ARLINGTON -- Rangers third baseman Michael Young preferred to put his batting helmet back on and keep swinging until he hit the special pitching of the Giants in the World Series.
But the five-game loss to San Francisco, and Texas' .190 batting average and 31 strikeouts in 44 innings that went with it, dictated that the only appropriate action for Young was to tip his helmet to a pitching effort that culminated with Tim Lincecum's standout eight innings in Monday night's clinching 3-1 victory.
"Obviously, we have a great offense; we feel we should score, no matter what," Young said. "They threw really well. They deserve credit for that. They won the World Series.
"But as a competitor, you always want to put it on yourself. You want to say it doesn't matter who's out there, you've got to find a way to score runs. We just didn't get it done."
The Rangers led the Major Leagues with a .276 batting average during the regular season. In American League playoff victories over the Rays and the Yankees, they upped that figure to .281. Their 968 strikeouts were the fourth-lowest total in the AL.
Nonetheless, Giants pitching, especially the starters, dominated. Matt Cain and Madison Bumgarner pitched a combined 15 2/3 scoreless innings. San Francisco managed shutouts in Games 2 and 4, and Lincecum struck out 11 in 13 2/3 World Series innings in two starts, 10 of which came while holding the Rangers to one run in eight innings Monday.
"Their pitchers threw well, give them credit -- I don't like to," said potential AL Most Valuable Player Award winner Josh Hamilton. "We didn't swing the bats well. But they beat us, fair and square."
In the end, manager Ron Washington was being questioned about a 1-for-14 performance from cleanup man Vladimir Guerrero, who hit .300 with 29 homers during the regular season. However, leadoff man Elvis Andrus (.176), Hamilton (.100) and sparkplug Ian Kinsler (.188) -- all key parts of the club's offense -- didn't break the low-water line of .200. The struggles of those players made Nelson Cruz's .200 and Young's .250 not seem so bad.
Lincecum actually struggled in the 11-7 victory in Game 1. On Monday, about all the Rangers could say was they didn't struggle with runners in scoring position as they did throughout the World Series. Lincecum never threw one pitch with a runner as far as second base.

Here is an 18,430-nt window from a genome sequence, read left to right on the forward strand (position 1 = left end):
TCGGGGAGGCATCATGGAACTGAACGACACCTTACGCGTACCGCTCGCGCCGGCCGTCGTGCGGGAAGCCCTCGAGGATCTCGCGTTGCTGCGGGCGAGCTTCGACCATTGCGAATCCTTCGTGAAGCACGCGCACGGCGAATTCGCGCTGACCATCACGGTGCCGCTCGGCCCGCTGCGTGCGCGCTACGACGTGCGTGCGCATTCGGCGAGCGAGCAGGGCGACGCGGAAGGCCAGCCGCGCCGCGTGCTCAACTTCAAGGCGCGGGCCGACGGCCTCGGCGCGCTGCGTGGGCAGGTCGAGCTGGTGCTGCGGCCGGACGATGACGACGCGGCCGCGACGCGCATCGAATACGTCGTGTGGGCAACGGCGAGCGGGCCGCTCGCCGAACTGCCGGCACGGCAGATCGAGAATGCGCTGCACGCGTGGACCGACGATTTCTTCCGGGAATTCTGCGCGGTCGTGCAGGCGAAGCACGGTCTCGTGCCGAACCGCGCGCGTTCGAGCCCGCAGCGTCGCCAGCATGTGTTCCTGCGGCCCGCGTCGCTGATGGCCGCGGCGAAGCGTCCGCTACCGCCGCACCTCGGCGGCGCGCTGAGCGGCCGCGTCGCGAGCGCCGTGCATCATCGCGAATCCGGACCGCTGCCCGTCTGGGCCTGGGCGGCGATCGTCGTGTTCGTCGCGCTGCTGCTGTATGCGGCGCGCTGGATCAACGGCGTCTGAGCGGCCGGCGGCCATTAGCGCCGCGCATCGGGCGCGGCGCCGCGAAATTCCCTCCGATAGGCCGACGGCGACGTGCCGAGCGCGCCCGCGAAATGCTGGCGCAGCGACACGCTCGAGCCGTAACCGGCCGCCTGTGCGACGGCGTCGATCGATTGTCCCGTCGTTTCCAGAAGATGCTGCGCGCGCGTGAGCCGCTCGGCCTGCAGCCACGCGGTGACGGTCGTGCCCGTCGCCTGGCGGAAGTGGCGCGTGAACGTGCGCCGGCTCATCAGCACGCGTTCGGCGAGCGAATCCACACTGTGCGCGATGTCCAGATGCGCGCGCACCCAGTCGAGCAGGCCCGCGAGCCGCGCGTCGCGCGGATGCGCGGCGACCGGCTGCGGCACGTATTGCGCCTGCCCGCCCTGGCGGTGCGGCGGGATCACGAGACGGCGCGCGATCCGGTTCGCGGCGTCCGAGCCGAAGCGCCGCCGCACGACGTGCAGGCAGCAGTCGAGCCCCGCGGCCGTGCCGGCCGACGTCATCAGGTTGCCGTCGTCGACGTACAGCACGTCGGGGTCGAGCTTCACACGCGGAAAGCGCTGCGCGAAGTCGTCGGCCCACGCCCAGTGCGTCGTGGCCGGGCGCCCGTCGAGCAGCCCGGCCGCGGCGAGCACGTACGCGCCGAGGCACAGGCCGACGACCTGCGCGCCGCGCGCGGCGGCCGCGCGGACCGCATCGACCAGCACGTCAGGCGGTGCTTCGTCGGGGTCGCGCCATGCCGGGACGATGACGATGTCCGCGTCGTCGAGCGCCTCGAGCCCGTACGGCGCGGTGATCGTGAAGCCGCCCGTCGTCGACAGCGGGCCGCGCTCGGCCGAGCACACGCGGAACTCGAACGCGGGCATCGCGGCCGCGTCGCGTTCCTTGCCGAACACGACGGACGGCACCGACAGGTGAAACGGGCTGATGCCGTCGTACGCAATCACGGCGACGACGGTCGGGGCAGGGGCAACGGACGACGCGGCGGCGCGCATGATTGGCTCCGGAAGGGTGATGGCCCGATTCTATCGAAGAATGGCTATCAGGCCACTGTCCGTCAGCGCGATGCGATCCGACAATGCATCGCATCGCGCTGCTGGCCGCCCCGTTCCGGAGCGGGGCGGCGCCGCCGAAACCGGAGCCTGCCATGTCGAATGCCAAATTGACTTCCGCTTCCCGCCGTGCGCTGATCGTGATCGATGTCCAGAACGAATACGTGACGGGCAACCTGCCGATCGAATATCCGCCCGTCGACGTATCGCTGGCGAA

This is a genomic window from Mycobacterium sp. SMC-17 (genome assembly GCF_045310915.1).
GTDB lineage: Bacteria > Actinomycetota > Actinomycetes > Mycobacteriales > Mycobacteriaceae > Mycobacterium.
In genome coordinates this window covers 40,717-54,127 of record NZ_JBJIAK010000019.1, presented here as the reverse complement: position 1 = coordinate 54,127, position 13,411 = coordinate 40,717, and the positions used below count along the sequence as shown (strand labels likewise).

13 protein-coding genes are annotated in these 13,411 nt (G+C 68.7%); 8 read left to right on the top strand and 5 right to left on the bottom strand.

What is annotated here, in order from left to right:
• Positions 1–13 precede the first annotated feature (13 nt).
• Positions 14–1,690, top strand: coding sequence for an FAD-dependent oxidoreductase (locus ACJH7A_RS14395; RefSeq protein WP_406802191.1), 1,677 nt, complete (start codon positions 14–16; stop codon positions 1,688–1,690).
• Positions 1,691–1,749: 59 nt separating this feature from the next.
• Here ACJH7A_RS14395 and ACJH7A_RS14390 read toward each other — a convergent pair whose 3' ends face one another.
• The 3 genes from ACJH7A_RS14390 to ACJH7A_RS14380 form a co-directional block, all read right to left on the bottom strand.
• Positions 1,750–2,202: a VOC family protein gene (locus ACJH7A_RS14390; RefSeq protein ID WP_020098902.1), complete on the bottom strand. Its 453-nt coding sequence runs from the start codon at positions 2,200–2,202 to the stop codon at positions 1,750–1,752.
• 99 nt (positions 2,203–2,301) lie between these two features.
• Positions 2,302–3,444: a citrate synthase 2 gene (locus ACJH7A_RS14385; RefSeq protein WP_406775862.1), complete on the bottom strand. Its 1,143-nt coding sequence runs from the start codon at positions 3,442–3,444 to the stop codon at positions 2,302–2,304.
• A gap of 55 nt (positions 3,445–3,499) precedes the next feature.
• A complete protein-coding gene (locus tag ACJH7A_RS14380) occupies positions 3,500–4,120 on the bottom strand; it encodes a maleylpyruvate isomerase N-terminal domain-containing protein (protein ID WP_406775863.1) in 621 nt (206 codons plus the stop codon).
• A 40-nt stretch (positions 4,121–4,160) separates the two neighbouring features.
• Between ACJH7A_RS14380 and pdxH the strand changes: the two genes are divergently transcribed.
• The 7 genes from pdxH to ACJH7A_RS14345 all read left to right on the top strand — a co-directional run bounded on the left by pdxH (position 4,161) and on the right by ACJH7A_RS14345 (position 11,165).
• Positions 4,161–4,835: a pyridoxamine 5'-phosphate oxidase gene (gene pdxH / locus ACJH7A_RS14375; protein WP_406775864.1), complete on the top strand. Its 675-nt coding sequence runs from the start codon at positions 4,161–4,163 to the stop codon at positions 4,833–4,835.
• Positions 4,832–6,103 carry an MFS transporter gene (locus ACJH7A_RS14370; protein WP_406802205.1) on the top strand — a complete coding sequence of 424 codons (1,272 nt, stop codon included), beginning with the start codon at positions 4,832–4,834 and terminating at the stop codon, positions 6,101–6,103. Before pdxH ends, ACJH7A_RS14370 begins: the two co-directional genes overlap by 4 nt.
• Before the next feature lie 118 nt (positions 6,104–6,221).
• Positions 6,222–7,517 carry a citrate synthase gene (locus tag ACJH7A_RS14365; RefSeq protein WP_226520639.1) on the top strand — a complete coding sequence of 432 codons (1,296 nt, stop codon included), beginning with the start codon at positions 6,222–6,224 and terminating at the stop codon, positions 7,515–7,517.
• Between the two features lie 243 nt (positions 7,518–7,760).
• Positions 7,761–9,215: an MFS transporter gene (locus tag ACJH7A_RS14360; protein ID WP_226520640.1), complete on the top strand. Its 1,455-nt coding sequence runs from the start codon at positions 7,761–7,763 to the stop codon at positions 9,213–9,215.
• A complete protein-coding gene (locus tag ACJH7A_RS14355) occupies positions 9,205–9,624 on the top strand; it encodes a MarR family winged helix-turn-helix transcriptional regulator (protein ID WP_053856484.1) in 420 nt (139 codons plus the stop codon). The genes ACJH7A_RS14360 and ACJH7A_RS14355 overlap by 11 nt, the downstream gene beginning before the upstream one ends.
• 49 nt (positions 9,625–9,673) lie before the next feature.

"The last game, maybe my nerves got the best of me," Lincecum said. "There was a little adrenaline rush and I didn't keep myself collected. Today, knowing those things were going to happen, I took more deep breaths. I took time when I needed to."
The Giants scored as many runs (29) as the Rangers managed in the hit column.
Washington didn't mind a little cap-tipping.
"They just made some pitches, because they're a very good pitching team," Washington said. "You know, [Guerrero] drove our offense. Hamilton drove our offense. Cruz drove our offense. You go up and down our lineup, they drove our offense. Good pitching stops hitting, and in this series, their pitching certainly stood up, and that was the difference right there."
The combined shutout by Bumgarner and closer Brian Wilson in Game 4 meant the Giants matched the total of all other teams during the regular season at Rangers Ballpark. If not for Cruz's seventh-inning homer off Lincecum on Monday, the Rangers would have been hung with another zero at home and would have had three in five games.
Texas lost six straight in April and five straight in early September, but there were extenuating circumstances at those times. This time, the Rangers had their best, and it simply wasn't good enough.
"We didn't get much opportunity to score, and we didn't get much opportunity to create something," Andrus said. "We had times during the season when guys got hurt. But this was the World Series. We had five games, we lost and everything is done. But as a team, we learned."
They learned that whether they acknowledge it willfully or grudgingly, special pitching is difficult to beat.